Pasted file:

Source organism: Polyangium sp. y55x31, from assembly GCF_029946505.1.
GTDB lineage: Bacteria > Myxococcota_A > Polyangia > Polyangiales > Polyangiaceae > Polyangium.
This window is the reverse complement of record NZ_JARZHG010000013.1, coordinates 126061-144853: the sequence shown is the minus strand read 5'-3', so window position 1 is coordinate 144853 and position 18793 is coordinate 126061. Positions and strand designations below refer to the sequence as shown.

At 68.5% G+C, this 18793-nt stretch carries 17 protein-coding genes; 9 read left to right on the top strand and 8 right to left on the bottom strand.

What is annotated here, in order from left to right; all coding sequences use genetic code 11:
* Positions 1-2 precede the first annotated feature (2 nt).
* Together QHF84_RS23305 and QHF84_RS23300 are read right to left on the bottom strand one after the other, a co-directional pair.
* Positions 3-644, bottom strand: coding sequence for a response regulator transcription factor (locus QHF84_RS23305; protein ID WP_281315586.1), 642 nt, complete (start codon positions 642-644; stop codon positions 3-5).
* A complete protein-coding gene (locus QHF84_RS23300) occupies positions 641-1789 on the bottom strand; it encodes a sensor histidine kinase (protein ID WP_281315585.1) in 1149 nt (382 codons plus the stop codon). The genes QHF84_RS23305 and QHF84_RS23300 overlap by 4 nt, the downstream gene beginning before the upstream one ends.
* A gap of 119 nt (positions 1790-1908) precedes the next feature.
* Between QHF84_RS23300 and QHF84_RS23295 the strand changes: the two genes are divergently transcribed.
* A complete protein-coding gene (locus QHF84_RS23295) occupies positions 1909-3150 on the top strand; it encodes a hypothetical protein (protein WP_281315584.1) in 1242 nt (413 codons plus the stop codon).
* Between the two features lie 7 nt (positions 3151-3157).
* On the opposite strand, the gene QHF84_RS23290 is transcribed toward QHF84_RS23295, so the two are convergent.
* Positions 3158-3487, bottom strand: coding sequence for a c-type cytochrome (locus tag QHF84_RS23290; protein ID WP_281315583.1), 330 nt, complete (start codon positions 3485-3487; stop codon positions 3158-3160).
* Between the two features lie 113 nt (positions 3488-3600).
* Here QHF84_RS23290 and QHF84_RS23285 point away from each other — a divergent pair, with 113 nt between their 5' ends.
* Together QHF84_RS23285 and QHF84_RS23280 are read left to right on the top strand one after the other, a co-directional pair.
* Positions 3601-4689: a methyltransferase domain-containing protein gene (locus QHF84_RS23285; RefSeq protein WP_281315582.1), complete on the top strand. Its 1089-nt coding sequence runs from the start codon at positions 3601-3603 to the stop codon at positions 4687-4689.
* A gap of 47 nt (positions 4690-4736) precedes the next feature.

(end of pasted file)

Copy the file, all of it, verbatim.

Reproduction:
Source organism: Polyangium sp. y55x31, from assembly GCF_029946505.1.
GTDB lineage: Bacteria > Myxococcota_A > Polyangia > Polyangiales > Polyangiaceae > Polyangium.
This window is the reverse complement of record NZ_JARZHG010000013.1, coordinates 126061-144853: the sequence shown is the minus strand read 5'-3', so window position 1 is coordinate 144853 and position 18793 is coordinate 126061. Positions and strand designations below refer to the sequence as shown.

At 68.5% G+C, this 18793-nt stretch carries 17 protein-coding genes; 9 read left to right on the top strand and 8 right to left on the bottom strand.

What is annotated here, in order from left to right; all coding sequences use genetic code 11:
* Positions 1-2 precede the first annotated feature (2 nt).
* Together QHF84_RS23305 and QHF84_RS23300 are read right to left on the bottom strand one after the other, a co-directional pair.
* Positions 3-644, bottom strand: coding sequence for a response regulator transcription factor (locus QHF84_RS23305; protein ID WP_281315586.1), 642 nt, complete (start codon positions 642-644; stop codon positions 3-5).
* A complete protein-coding gene (locus QHF84_RS23300) occupies positions 641-1789 on the bottom strand; it encodes a sensor histidine kinase (protein ID WP_281315585.1) in 1149 nt (382 codons plus the stop codon). The genes QHF84_RS23305 and QHF84_RS23300 overlap by 4 nt, the downstream gene beginning before the upstream one ends.
* A gap of 119 nt (positions 1790-1908) precedes the next feature.
* Between QHF84_RS23300 and QHF84_RS23295 the strand changes: the two genes are divergently transcribed.
* A complete protein-coding gene (locus QHF84_RS23295) occupies positions 1909-3150 on the top strand; it encodes a hypothetical protein (protein WP_281315584.1) in 1242 nt (413 codons plus the stop codon).
* Between the two features lie 7 nt (positions 3151-3157).
* On the opposite strand, the gene QHF84_RS23290 is transcribed toward QHF84_RS23295, so the two are convergent.
* Positions 3158-3487, bottom strand: coding sequence for a c-type cytochrome (locus tag QHF84_RS23290; protein ID WP_281315583.1), 330 nt, complete (start codon positions 3485-3487; stop codon positions 3158-3160).
* Between the two features lie 113 nt (positions 3488-3600).
* Here QHF84_RS23290 and QHF84_RS23285 point away from each other — a divergent pair, with 113 nt between their 5' ends.
* Together QHF84_RS23285 and QHF84_RS23280 are read left to right on the top strand one after the other, a co-directional pair.
* Positions 3601-4689: a methyltransferase domain-containing protein gene (locus QHF84_RS23285; RefSeq protein WP_281315582.1), complete on the top strand. Its 1089-nt coding sequence runs from the start codon at positions 3601-3603 to the stop codon at positions 4687-4689.
* A gap of 47 nt (positions 4690-4736) precedes the next feature.